We want you to enjoy the game as you were intended to, so if you're
looking for more story details, explanations of the game's areas or hints at
secrets and tricks in the game -- you came to the wrong place. Don't
worry, we will give Zelda 64 the coverage it deserves in the two months
before its release, but don't expect us to give away key locations and
features or some of the more amazing plot elements before the game's
release. The world of Zelda and the use and meaning of its tools, items
and creatures is meant to be discovered, not explained.
With that in mind, read on for some impressions of what we believe will
be another genre-defining title that will remain unmatched for many years
Gamers worrying about Zelda 64's length after playing recent N64
releases such as Yoshi's Story or Quest 64 need not worry. This game
is huge. Even after playing nothing but Zelda for a whole day, it looks like
we have barely scratched the surface of this title. A quick look at the item
screen after nine hours of gameplay reveals more empty spots than
anything else. There are tons of things to collect, lots of melodies to learn,
and plenty of items and weapons to boot. Yes, we've all seen the horse.
Did we get to ride it yet? Nope. There are so many moves to learn,
things to discover and objectives to fulfill, that Zelda will even keep
expert-gamers playing for a long time. Scope
Remember how impressive it was when you jumped around in the 3D
environments of Super Mario 64 for the first time back in 1996? With
Zelda 64, Nintendo is raising the stakes considerably. Once you step into
the Hyrule fields, blinded by the early morning sun, you will be
mesmerized by the incredible scale and depth of the landscapes. Rolling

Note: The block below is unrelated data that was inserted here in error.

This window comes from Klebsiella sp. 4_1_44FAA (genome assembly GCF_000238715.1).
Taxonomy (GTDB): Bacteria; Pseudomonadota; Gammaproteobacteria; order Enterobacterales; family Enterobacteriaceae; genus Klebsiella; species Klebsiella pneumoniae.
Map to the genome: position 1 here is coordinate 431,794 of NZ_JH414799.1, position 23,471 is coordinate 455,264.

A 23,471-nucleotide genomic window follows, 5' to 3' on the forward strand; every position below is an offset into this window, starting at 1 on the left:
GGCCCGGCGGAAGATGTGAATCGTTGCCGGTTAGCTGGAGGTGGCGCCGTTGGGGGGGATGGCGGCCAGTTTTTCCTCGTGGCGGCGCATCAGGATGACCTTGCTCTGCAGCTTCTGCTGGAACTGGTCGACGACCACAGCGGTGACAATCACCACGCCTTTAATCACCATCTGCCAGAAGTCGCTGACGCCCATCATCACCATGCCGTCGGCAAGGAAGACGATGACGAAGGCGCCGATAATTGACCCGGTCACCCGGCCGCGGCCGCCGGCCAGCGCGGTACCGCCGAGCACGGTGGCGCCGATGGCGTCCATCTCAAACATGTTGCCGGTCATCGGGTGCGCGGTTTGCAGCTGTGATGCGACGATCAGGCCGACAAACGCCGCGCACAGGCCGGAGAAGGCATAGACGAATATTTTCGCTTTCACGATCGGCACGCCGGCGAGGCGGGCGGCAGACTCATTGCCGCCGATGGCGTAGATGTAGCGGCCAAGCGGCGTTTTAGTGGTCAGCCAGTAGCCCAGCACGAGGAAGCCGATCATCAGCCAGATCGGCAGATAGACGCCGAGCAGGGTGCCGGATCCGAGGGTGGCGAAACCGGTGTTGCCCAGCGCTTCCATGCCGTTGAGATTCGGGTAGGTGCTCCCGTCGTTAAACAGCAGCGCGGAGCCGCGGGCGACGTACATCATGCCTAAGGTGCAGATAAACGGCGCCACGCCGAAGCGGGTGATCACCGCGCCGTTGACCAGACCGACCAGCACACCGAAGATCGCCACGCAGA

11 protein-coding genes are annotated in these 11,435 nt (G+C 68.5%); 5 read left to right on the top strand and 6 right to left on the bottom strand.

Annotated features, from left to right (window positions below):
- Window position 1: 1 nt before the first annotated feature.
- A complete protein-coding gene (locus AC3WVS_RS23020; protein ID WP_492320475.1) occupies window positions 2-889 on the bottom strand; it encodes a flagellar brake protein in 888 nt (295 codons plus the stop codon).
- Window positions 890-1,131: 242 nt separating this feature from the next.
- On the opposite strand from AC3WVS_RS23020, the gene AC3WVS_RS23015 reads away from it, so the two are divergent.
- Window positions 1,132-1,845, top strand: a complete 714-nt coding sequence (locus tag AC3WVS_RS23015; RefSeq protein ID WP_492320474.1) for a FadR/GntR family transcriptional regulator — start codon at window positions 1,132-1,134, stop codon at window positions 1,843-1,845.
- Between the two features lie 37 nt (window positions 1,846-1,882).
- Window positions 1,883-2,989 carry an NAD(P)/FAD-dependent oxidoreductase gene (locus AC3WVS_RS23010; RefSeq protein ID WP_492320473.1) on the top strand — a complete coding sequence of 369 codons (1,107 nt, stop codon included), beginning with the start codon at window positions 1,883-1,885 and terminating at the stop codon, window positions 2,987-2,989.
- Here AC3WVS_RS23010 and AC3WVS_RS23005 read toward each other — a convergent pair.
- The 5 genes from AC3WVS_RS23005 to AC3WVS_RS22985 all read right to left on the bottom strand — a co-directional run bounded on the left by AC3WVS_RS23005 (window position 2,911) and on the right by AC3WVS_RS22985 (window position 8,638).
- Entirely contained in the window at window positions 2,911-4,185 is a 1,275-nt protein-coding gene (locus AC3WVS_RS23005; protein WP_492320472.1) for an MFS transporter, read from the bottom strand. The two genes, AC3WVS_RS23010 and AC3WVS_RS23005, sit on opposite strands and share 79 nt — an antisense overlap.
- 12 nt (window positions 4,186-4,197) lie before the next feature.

hills extend all the way to the far horizon, with Hyrule Castle barely
visible in the hazy distance. After a few minutes, the sun will set, it will get
dark, and the moon slowly rises in the sky. Far, far away, a wolf houls.
The graphics are incredible. Whereas Nintendo concentrated on
framerate and speed with F-Zero X, Zelda 64 is all about detail and
visibility. There is no fog. The towns are highly detailed with elaborate
wall textures that are directly affected by Link's glowing fairy, Navie, and
the beautiful day/night changes. Characters animate fluidly and display
several different expressions on their faces. While the texture resolution
and design is not always up to par with Rare's Banjo-Kazooie, the
polygonal environments, colors, and visibility are the best yet seen on the
system. There wasn't a person in the room who wasn't surprised and
impressed over the style and atmosphere in this game.
Zelda fans will be happy to hear that the 64-bit sequel sounds a lot like
its Super NES predecessor. All new compositions are mixed in with
tunes from the original Zelda games to create a warm fuzzy feeling of
"hey, I'm back!" Like with most Nintendo in-house titles, the sound
effects are right on target.
Miyamoto again pulled out all the stops to bring gamers puzzles unlike in
any other game. Zelda veterans will be pleased to see some of the
traditional stuff return, but this game screams innovation when it comes to
brainteasers. We don't want to spoil anything for you, so wait till you get
your hands on the game. You will not be sorry.
Overall, we walked away from the Nintendo Zelda Summit angry and
disappointed. Disappointed, because Nintendo's reps couldn't be bribed
into selling us a copy of Zelda. Angry, because we won't be able to play
the game for a while. Seriously, though, if you had any doubts that
Nintendo could pull off a sequel to Legend of Zelda in 3D on N64 that
would top any other console RPG and adventure game out there -- take
it from us -- they just did.
Look for The Legend of Zelda: Ocarina of Time in stores on November
23. Don't forget to reserve your very own copy in your local videogame
store in late October, or you will miss out on a piece of videogame
Thanks to IGN64.com for that information.